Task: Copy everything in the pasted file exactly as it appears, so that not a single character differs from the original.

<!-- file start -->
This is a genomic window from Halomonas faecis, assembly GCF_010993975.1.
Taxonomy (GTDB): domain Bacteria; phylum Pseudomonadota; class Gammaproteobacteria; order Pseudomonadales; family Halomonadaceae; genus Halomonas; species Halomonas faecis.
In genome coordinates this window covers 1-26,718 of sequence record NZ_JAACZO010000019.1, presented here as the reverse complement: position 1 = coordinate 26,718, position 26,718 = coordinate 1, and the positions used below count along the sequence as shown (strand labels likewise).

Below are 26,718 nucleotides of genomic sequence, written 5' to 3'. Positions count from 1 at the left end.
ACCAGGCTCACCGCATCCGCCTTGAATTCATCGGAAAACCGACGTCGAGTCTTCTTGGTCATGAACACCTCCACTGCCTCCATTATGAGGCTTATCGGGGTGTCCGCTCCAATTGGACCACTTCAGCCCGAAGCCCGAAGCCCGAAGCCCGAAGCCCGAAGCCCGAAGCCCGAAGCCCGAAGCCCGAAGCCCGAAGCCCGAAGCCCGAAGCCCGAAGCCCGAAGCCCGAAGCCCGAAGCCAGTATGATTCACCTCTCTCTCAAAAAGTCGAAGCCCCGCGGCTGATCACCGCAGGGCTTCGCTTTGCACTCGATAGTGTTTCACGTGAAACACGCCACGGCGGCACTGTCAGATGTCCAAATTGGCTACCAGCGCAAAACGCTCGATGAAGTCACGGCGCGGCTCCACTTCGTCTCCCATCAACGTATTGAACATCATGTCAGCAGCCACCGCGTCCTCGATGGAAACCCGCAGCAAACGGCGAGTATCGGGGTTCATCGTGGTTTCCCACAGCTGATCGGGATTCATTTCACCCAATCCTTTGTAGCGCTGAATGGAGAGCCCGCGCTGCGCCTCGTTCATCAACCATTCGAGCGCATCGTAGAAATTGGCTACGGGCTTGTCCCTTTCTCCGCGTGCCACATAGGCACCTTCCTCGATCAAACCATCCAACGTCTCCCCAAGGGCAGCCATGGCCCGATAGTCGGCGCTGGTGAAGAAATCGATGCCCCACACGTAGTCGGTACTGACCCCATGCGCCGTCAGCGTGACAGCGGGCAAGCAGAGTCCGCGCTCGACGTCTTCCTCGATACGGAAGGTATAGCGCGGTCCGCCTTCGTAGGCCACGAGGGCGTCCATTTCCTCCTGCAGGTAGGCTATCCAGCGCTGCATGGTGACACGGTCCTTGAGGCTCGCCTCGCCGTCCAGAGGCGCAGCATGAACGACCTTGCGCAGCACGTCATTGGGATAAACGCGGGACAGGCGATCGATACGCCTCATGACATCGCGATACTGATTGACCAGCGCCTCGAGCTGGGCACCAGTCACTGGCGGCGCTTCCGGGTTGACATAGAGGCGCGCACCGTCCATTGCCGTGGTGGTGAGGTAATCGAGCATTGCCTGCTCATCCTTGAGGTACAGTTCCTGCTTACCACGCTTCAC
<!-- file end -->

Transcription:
This is a genomic window from Halomonas faecis, assembly GCF_010993975.1.
Taxonomy (GTDB): domain Bacteria; phylum Pseudomonadota; class Gammaproteobacteria; order Pseudomonadales; family Halomonadaceae; genus Halomonas; species Halomonas faecis.
In genome coordinates this window covers 1-26,718 of sequence record NZ_JAACZO010000019.1, presented here as the reverse complement: position 1 = coordinate 26,718, position 26,718 = coordinate 1, and the positions used below count along the sequence as shown (strand labels likewise).

Below are 26,718 nucleotides of genomic sequence, written 5' to 3'. Positions count from 1 at the left end.
ACCAGGCTCACCGCATCCGCCTTGAATTCATCGGAAAACCGACGTCGAGTCTTCTTGGTCATGAACACCTCCACTGCCTCCATTATGAGGCTTATCGGGGTGTCCGCTCCAATTGGACCACTTCAGCCCGAAGCCCGAAGCCCGAAGCCCGAAGCCCGAAGCCCGAAGCCCGAAGCCCGAAGCCCGAAGCCCGAAGCCCGAAGCCCGAAGCCCGAAGCCCGAAGCCCGAAGCCCGAAGCCAGTATGATTCACCTCTCTCTCAAAAAGTCGAAGCCCCGCGGCTGATCACCGCAGGGCTTCGCTTTGCACTCGATAGTGTTTCACGTGAAACACGCCACGGCGGCACTGTCAGATGTCCAAATTGGCTACCAGCGCAAAACGCTCGATGAAGTCACGGCGCGGCTCCACTTCGTCTCCCATCAACGTATTGAACATCATGTCAGCAGCCACCGCGTCCTCGATGGAAACCCGCAGCAAACGGCGAGTATCGGGGTTCATCGTGGTTTCCCACAGCTGATCGGGATTCATTTCACCCAATCCTTTGTAGCGCTGAATGGAGAGCCCGCGCTGCGCCTCGTTCATCAACCATTCGAGCGCATCGTAGAAATTGGCTACGGGCTTGTCCCTTTCTCCGCGTGCCACATAGGCACCTTCCTCGATCAAACCATCCAACGTCTCCCCAAGGGCAGCCATGGCCCGATAGTCGGCGCTGGTGAAGAAATCGATGCCCCACACGTAGTCGGTACTGACCCCATGCGCCGTCAGCGTGACAGCGGGCAAGCAGAGTCCGCGCTCGACGTCTTCCTCGATACGGAAGGTATAGCGCGGTCCGCCTTCGTAGGCCACGAGGGCGTCCATTTCCTCCTGCAGGTAGGCTATCCAGCGCTGCATGGTGACACGGTCCTTGAGGCTCGCCTCGCCGTCCAGAGGCGCAGCATGAACGACCTTGCGCAGCACGTCATTGGGATAAACGCGGGACAGGCGATCGATACGCCTCATGACATCGCGATACTGATTGACCAGCGCCTCGAGCTGGGCACCAGTCACTGGCGGCGCTTCCGGGTTGACATAGAGGCGCGCACCGTCCATTGCCGTGGTGGTGAGGTAATCGAGCATTGCCTGCTCATCCTTGAGGTACAGTTCCTGCTTACCACGCTTCAC